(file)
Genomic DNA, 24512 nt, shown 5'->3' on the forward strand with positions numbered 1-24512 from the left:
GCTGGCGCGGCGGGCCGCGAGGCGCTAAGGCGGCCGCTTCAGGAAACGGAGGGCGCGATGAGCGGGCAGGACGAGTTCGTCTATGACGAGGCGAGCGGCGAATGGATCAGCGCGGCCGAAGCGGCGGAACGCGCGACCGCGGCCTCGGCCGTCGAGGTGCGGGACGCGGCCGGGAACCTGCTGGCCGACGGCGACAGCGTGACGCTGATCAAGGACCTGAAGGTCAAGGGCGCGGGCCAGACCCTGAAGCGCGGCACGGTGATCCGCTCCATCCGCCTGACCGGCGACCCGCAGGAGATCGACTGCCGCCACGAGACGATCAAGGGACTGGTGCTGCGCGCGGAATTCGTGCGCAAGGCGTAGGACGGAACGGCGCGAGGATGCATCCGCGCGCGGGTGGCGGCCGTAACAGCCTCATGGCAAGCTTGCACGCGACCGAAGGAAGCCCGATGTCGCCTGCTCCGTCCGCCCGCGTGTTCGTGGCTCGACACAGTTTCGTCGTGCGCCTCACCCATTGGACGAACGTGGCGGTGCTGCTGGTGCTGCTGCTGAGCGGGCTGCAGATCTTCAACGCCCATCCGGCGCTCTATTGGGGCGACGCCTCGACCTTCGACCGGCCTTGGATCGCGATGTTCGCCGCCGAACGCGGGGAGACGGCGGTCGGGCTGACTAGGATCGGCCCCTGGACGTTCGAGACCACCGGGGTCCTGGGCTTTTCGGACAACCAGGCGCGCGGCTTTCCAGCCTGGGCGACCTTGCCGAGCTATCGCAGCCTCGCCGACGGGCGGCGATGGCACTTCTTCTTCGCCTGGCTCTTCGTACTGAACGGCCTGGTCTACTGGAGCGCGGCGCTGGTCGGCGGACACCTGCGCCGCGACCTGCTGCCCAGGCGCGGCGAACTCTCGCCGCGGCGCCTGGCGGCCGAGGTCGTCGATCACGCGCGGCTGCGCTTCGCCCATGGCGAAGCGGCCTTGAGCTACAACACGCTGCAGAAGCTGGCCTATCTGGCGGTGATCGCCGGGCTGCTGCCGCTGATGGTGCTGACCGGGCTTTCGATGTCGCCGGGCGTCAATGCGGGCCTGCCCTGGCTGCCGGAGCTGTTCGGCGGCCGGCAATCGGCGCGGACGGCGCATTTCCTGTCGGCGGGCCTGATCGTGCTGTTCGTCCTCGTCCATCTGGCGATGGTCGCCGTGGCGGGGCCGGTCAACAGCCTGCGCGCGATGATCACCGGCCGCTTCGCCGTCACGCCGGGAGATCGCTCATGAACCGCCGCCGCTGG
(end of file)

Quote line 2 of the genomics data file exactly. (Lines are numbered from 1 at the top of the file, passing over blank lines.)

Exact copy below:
GCTGGCGCGGCGGGCCGCGAGGCGCTAAGGCGGCCGCTTCAGGAAACGGAGGGCGCGATGAGCGGGCAGGACGAGTTCGTCTATGACGAGGCGAGCGGCGAATGGATCAGCGCGGCCGAAGCGGCGGAACGCGCGACCGCGGCCTCGGCCGTCGAGGTGCGGGACGCGGCCGGGAACCTGCTGGCCGACGGCGACAGCGTGACGCTGATCAAGGACCTGAAGGTCAAGGGCGCGGGCCAGACCCTGAAGCGCGGCACGGTGATCCGCTCCATCCGCCTGACCGGCGACCCGCAGGAGATCGACTGCCGCCACGAGACGATCAAGGGACTGGTGCTGCGCGCGGAATTCGTGCGCAAGGCGTAGGACGGAACGGCGCGAGGATGCATCCGCGCGCGGGTGGCGGCCGTAACAGCCTCATGGCAAGCTTGCACGCGACCGAAGGAAGCCCGATGTCGCCTGCTCCGTCCGCCCGCGTGTTCGTGGCTCGACACAGTTTCGTCGTGCGCCTCACCCATTGGACGAACGTGGCGGTGCTGCTGGTGCTGCTGCTGAGCGGGCTGCAGATCTTCAACGCCCATCCGGCGCTCTATTGGGGCGACGCCTCGACCTTCGACCGGCCTTGGATCGCGATGTTCGCCGCCGAACGCGGGGAGACGGCGGTCGGGCTGACTAGGATCGGCCCCTGGACGTTCGAGACCACCGGGGTCCTGGGCTTTTCGGACAACCAGGCGCGCGGCTTTCCAGCCTGGGCGACCTTGCCGAGCTATCGCAGCCTCGCCGACGGGCGGCGATGGCACTTCTTCTTCGCCTGGCTCTTCGTACTGAACGGCCTGGTCTACTGGAGCGCGGCGCTGGTCGGCGGACACCTGCGCCGCGACCTGCTGCCCAGGCGCGGCGAACTCTCGCCGCGGCGCCTGGCGGCCGAGGTCGTCGATCACGCGCGGCTGCGCTTCGCCCATGGCGAAGCGGCCTTGAGCTACAACACGCTGCAGAAGCTGGCCTATCTGGCGGTGATCGCCGGGCTGCTGCCGCTGATGGTGCTGACCGGGCTTTCGATGTCGCCGGGCGTCAATGCGGGCCTGCCCTGGCTGCCGGAGCTGTTCGGCGGCCGGCAATCGGCGCGGACGGCGCATTTCCTGTCGGCGGGCCTGATCGTGCTGTTCGTCCTCGTCCATCTGGCGATGGTCGCCGTGGCGGGGCCGGTCAACAGCCTGCGCGCGATGATCACCGGCCGCTTCGCCGTCACGCCGGGAGATCGCTCATGAACCGCCGCCGCTGG